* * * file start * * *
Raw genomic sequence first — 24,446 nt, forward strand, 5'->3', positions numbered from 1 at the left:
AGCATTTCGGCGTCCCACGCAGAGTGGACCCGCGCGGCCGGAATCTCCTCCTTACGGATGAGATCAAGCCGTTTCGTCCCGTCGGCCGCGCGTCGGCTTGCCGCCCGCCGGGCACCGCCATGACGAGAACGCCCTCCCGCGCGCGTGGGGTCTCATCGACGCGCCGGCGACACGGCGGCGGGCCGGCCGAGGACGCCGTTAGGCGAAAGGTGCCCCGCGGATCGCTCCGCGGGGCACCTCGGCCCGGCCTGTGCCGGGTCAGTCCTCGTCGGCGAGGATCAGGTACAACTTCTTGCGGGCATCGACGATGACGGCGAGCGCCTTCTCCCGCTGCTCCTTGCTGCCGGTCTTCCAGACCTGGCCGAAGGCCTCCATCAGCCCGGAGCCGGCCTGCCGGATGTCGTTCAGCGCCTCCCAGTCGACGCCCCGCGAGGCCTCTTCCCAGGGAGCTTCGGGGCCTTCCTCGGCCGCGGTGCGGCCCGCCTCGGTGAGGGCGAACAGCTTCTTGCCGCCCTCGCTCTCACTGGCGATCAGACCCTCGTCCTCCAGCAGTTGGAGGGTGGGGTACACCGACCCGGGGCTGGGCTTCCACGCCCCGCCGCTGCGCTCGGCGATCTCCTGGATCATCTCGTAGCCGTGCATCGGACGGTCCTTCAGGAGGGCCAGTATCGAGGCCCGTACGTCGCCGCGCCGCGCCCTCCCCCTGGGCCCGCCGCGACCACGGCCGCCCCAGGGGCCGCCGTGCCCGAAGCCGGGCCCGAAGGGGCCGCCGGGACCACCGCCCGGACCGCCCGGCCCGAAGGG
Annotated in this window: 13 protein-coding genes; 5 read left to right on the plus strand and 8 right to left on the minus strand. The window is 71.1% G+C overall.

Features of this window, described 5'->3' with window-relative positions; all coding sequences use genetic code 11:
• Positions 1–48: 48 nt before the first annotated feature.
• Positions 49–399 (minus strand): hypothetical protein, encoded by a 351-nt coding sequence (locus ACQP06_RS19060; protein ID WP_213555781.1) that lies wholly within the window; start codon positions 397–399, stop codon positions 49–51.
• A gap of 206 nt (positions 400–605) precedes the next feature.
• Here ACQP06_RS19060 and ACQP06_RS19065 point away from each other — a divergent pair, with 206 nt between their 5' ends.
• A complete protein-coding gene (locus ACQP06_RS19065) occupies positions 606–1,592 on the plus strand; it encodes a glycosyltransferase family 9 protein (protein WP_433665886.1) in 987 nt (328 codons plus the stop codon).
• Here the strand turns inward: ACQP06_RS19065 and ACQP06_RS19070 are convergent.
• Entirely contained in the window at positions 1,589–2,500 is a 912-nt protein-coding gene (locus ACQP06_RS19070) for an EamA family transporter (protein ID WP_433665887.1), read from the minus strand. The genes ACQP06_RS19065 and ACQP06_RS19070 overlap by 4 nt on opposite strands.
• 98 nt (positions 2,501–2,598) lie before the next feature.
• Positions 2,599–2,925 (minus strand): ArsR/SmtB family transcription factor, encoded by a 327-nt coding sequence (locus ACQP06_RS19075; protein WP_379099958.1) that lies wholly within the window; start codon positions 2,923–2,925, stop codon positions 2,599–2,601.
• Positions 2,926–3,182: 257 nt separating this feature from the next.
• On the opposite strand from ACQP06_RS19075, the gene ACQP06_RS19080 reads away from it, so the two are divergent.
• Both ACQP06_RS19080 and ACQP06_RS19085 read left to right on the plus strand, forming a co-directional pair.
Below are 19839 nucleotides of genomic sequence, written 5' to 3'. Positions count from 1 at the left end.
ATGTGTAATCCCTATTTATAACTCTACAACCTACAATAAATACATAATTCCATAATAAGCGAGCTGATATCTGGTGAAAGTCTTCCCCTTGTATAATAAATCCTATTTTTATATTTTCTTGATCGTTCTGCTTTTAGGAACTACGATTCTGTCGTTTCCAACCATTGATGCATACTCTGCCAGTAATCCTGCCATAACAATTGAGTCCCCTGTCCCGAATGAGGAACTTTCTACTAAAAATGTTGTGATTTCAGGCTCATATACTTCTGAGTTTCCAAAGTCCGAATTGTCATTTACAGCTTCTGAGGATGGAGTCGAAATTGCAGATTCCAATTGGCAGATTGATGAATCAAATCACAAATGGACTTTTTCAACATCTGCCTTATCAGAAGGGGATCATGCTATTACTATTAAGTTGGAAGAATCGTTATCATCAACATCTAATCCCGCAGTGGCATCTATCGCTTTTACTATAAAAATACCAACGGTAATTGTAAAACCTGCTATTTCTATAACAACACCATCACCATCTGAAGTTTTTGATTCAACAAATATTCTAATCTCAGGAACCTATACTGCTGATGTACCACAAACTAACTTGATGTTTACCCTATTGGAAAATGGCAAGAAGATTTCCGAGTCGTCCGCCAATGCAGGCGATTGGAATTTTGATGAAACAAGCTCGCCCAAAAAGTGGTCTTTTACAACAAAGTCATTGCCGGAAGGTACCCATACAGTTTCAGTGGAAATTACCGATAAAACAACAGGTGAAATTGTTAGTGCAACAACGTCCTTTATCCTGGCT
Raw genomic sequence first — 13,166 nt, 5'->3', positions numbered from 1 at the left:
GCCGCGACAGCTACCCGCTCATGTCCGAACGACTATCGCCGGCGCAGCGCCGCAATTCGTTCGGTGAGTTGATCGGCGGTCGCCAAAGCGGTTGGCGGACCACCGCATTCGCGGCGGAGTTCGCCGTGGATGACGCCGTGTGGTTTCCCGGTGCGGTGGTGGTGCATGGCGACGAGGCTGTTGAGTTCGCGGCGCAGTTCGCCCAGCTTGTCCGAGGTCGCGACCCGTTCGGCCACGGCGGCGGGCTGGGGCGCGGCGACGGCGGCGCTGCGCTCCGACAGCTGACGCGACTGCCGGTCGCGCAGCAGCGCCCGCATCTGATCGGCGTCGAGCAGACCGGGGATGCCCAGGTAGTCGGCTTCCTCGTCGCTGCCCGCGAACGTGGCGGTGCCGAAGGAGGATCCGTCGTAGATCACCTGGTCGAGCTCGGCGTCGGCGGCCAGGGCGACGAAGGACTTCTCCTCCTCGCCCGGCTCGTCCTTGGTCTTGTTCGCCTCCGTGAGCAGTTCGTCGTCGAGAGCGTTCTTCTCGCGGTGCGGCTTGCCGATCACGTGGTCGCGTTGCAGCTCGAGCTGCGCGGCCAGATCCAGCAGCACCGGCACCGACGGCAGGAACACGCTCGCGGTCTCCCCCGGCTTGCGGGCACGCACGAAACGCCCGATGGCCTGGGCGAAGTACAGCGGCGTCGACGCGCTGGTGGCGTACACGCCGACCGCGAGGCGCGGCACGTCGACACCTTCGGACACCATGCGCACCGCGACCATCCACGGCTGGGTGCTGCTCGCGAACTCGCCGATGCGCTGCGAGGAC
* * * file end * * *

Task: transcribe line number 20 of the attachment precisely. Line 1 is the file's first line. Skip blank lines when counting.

GCCGCGACAGCTACCCGCTCATGTCCGAACGACTATCGCCGGCGCAGCGCCGCAATTCGTTCGGTGAGTTGATCGGCGGTCGCCAAAGCGGTTGGCGGACCACCGCATTCGCGGCGGAGTTCGCCGTGGATGACGCCGTGTGGTTTCCCGGTGCGGTGGTGGTGCATGGCGACGAGGCTGTTGAGTTCGCGGCGCAGTTCGCCCAGCTTGTCCGAGGTCGCGACCCGTTCGGCCACGGCGGCGGGCTGGGGCGCGGCGACGGCGGCGCTGCGCTCCGACAGCTGACGCGACTGCCGGTCGCGCAGCAGCGCCCGCATCTGATCGGCGTCGAGCAGACCGGGGATGCCCAGGTAGTCGGCTTCCTCGTCGCTGCCCGCGAACGTGGCGGTGCCGAAGGAGGATCCGTCGTAGATCACCTGGTCGAGCTCGGCGTCGGCGGCCAGGGCGACGAAGGACTTCTCCTCCTCGCCCGGCTCGTCCTTGGTCTTGTTCGCCTCCGTGAGCAGTTCGTCGTCGAGAGCGTTCTTCTCGCGGTGCGGCTTGCCGATCACGTGGTCGCGTTGCAGCTCGAGCTGCGCGGCCAGATCCAGCAGCACCGGCACCGACGGCAGGAACACGCTCGCGGTCTCCCCCGGCTTGCGGGCACGCACGAAACGCCCGATGGCCTGGGCGAAGTACAGCGGCGTCGACGCGCTGGTGGCGTACACGCCGACCGCGAGGCGCGGCACGTCGACACCTTCGGACACCATGCGCACCGCGACCATCCACGGCTGGGTGCTGCTCGCGAACTCGCCGATGCGCTGCGAGGAC